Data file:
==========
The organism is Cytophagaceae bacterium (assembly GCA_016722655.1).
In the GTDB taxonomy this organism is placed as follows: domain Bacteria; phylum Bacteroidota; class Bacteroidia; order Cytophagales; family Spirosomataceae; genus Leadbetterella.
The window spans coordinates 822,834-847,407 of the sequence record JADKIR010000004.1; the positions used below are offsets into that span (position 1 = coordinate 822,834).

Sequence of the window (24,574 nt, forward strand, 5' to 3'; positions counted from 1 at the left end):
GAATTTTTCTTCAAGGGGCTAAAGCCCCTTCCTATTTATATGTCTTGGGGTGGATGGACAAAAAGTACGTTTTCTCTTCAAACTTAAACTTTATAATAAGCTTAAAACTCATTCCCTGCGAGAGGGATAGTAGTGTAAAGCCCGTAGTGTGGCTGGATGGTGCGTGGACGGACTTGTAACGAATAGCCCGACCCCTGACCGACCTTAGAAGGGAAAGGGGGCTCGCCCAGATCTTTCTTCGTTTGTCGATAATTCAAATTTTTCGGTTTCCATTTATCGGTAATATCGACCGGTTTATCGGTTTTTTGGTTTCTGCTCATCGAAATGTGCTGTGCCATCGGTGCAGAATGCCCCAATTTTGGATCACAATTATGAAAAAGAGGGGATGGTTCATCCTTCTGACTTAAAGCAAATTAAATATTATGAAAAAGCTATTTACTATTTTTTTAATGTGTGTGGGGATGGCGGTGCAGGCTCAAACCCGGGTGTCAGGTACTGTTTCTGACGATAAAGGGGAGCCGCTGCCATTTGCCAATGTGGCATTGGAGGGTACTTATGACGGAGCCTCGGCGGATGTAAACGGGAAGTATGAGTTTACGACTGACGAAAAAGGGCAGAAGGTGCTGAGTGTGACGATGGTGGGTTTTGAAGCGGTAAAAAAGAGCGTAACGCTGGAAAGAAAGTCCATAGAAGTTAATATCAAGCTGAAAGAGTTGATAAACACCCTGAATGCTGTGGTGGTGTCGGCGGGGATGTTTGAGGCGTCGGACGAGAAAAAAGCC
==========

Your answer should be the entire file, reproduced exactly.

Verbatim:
The organism is Cytophagaceae bacterium (assembly GCA_016722655.1).
In the GTDB taxonomy this organism is placed as follows: domain Bacteria; phylum Bacteroidota; class Bacteroidia; order Cytophagales; family Spirosomataceae; genus Leadbetterella.
The window spans coordinates 822,834-847,407 of the sequence record JADKIR010000004.1; the positions used below are offsets into that span (position 1 = coordinate 822,834).

Sequence of the window (24,574 nt, forward strand, 5' to 3'; positions counted from 1 at the left end):
GAATTTTTCTTCAAGGGGCTAAAGCCCCTTCCTATTTATATGTCTTGGGGTGGATGGACAAAAAGTACGTTTTCTCTTCAAACTTAAACTTTATAATAAGCTTAAAACTCATTCCCTGCGAGAGGGATAGTAGTGTAAAGCCCGTAGTGTGGCTGGATGGTGCGTGGACGGACTTGTAACGAATAGCCCGACCCCTGACCGACCTTAGAAGGGAAAGGGGGCTCGCCCAGATCTTTCTTCGTTTGTCGATAATTCAAATTTTTCGGTTTCCATTTATCGGTAATATCGACCGGTTTATCGGTTTTTTGGTTTCTGCTCATCGAAATGTGCTGTGCCATCGGTGCAGAATGCCCCAATTTTGGATCACAATTATGAAAAAGAGGGGATGGTTCATCCTTCTGACTTAAAGCAAATTAAATATTATGAAAAAGCTATTTACTATTTTTTTAATGTGTGTGGGGATGGCGGTGCAGGCTCAAACCCGGGTGTCAGGTACTGTTTCTGACGATAAAGGGGAGCCGCTGCCATTTGCCAATGTGGCATTGGAGGGTACTTATGACGGAGCCTCGGCGGATGTAAACGGGAAGTATGAGTTTACGACTGACGAAAAAGGGCAGAAGGTGCTGAGTGTGACGATGGTGGGTTTTGAAGCGGTAAAAAAGAGCGTAACGCTGGAAAGAAAGTCCATAGAAGTTAATATCAAGCTGAAAGAGTTGATAAACACCCTGAATGCTGTGGTGGTGTCGGCGGGGATGTTTGAGGCGTCGGACGAGAAAAAAGCC